Choson Exchange creates training programs for young North Koreans and functions as a facilitator of projects by matching needs, proposing projects, advising on projects, and reaching out to potential partners in North Korea. It works with universities and student groups to design and implement project ideas with North Korean educational and governmental institutions, and help organize visits by interested groups or individuals. In addition to training programs, Choson Exchange conducts evaluations of DPRK learning needs for dissemination and seeks out opportunities for North Korean students to study abroad and vice versa.

1. The Pyongyang Lecture Series
An annual training program for DPRK government officials, managers and academics on topics related to business economics, finance, law and management with a focus on encouraging international trade. Topics for 2010 focus on finance and will be conducted by economists/industry experts/academics from the United States and Singapore.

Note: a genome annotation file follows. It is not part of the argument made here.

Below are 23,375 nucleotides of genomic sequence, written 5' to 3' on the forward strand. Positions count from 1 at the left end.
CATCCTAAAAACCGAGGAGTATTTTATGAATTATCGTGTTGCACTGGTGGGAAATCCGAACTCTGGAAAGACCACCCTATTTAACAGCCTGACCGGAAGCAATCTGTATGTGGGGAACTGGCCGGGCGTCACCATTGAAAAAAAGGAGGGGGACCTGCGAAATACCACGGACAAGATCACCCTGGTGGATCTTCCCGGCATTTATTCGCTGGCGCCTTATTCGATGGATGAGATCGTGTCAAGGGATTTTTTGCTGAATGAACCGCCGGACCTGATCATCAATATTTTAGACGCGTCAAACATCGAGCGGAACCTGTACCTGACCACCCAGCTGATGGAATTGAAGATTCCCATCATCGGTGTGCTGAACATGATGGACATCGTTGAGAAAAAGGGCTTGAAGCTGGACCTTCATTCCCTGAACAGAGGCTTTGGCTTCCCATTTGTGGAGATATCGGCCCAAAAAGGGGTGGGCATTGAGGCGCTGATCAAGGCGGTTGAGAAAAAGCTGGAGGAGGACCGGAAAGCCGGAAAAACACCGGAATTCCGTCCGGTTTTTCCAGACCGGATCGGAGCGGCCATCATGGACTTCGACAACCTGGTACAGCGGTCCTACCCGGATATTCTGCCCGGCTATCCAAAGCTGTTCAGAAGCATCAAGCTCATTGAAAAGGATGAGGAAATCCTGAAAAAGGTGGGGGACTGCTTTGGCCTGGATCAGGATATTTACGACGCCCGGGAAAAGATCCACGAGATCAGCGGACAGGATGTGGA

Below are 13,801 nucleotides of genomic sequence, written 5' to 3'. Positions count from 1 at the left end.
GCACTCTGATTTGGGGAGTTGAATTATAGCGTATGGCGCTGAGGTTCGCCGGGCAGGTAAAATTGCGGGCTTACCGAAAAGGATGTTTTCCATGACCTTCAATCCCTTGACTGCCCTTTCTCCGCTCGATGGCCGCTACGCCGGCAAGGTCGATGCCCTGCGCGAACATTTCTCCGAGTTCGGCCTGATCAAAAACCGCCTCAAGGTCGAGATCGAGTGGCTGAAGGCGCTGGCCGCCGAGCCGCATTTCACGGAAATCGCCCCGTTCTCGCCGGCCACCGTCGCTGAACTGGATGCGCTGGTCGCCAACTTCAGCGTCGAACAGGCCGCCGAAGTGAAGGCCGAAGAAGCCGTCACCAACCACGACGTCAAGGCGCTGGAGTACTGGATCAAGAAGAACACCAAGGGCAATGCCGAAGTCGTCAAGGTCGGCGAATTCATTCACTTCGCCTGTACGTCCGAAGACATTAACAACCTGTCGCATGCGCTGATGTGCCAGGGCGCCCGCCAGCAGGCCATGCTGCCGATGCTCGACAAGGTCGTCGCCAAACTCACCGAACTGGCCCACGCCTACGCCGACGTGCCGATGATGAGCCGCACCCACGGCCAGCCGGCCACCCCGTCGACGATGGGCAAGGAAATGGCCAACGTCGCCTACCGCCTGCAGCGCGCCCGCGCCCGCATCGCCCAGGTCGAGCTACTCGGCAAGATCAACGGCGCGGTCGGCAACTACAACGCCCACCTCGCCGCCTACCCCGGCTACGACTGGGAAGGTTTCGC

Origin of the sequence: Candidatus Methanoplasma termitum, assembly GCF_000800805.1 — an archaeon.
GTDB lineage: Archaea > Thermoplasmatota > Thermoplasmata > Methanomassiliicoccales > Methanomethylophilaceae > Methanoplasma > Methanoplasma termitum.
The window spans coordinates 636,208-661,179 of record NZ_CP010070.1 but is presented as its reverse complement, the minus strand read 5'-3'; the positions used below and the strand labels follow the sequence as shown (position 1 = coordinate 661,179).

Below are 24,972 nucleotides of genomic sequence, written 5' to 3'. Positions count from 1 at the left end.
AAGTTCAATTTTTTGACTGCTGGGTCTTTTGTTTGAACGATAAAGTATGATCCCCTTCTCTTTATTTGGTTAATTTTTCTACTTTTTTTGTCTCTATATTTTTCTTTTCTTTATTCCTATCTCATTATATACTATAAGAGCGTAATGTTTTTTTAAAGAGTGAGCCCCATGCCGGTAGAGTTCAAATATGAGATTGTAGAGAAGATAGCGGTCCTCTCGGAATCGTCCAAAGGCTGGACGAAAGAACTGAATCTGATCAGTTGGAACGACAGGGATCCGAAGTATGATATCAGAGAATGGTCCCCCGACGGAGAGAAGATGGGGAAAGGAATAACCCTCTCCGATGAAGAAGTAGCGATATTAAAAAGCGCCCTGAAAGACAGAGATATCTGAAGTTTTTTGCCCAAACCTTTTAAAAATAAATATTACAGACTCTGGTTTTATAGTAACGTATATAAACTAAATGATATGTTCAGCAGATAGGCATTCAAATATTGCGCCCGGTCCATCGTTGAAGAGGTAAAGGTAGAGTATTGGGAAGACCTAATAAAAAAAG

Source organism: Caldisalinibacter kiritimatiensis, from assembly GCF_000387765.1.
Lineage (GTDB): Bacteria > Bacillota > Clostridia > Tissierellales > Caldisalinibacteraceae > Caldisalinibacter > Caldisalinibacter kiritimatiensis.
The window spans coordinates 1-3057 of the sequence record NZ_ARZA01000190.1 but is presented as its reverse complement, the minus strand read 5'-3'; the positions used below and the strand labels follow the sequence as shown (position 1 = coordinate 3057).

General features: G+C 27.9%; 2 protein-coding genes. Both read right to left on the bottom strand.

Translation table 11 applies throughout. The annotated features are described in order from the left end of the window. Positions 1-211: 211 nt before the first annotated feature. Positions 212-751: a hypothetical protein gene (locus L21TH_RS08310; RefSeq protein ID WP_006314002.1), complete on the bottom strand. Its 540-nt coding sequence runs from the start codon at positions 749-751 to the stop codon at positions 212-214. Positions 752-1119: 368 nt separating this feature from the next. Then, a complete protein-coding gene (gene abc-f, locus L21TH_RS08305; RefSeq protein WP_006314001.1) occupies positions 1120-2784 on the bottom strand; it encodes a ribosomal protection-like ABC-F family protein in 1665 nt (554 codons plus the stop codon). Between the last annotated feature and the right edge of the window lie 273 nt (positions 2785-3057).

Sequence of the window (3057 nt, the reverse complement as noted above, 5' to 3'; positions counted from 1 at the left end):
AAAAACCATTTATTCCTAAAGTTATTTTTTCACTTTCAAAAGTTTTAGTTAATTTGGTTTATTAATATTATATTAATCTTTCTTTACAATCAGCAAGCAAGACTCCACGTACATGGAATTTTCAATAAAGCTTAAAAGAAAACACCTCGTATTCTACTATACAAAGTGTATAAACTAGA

2. Kim Il Sung University Student Exchange
A program for students and faculty from foreign universities to visit Kim Il Sung University and other academic institutions to build contacts between peers. Proceeds from this program funds our training programs.

3. North Korean Students Abroad
We also actively develop new channels and opportunities for promising North Korean students and young professionals to study abroad and attend international conferences.

4. Architecture, Humanities & Public Health
We are looking to promote two-way exchange and knowledge sharing in non-traditional fields. In 2009, we worked with Pyongyang and Singaporean architects to share architecture knowledge and to reach out to North Korean city planners.

5. Next Generation Leaders
Outside of North Korea, we seek to involve young, promising and entrepreneurial individuals in our work to cultivate the next generation of leaders in North Korean engagement.